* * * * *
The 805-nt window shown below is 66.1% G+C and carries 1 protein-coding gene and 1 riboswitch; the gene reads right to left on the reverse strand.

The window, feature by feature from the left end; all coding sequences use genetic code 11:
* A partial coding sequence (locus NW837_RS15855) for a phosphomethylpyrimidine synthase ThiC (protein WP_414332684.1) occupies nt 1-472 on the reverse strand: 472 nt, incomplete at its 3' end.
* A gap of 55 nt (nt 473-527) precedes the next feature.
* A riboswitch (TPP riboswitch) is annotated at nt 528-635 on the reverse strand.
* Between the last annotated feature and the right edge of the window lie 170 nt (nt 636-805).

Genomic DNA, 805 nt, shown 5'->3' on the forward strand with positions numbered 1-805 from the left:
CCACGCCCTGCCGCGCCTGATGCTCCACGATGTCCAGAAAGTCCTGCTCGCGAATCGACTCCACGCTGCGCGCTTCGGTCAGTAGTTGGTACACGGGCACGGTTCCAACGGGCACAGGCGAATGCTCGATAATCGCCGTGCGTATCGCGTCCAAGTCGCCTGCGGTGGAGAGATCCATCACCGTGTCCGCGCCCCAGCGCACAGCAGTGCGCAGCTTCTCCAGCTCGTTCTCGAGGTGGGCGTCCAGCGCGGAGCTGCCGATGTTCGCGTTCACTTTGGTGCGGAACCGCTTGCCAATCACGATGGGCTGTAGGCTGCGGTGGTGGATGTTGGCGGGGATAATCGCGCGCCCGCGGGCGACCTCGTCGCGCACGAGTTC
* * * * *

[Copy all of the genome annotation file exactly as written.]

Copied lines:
The 805-nt window shown below is 66.1% G+C and carries 1 protein-coding gene and 1 riboswitch; the gene reads right to left on the reverse strand.

The window, feature by feature from the left end; all coding sequences use genetic code 11:
* A partial coding sequence (locus NW837_RS15855) for a phosphomethylpyrimidine synthase ThiC (protein WP_414332684.1) occupies nt 1-472 on the reverse strand: 472 nt, incomplete at its 3' end.
* A gap of 55 nt (nt 473-527) precedes the next feature.
* A riboswitch (TPP riboswitch) is annotated at nt 528-635 on the reverse strand.
* Between the last annotated feature and the right edge of the window lie 170 nt (nt 636-805).

Genomic DNA, 805 nt, shown 5'->3' on the forward strand with positions numbered 1-805 from the left:
CCACGCCCTGCCGCGCCTGATGCTCCACGATGTCCAGAAAGTCCTGCTCGCGAATCGACTCCACGCTGCGCGCTTCGGTCAGTAGTTGGTACACGGGCACGGTTCCAACGGGCACAGGCGAATGCTCGATAATCGCCGTGCGTATCGCGTCCAAGTCGCCTGCGGTGGAGAGATCCATCACCGTGTCCGCGCCCCAGCGCACAGCAGTGCGCAGCTTCTCCAGCTCGTTCTCGAGGTGGGCGTCCAGCGCGGAGCTGCCGATGTTCGCGTTCACTTTGGTGCGGAACCGCTTGCCAATCACGATGGGCTGTAGGCTGCGGTGGTGGATGTTGGCGGGGATAATCGCGCGCCCGCGGGCGACCTCGTCGCGCACGAGTTC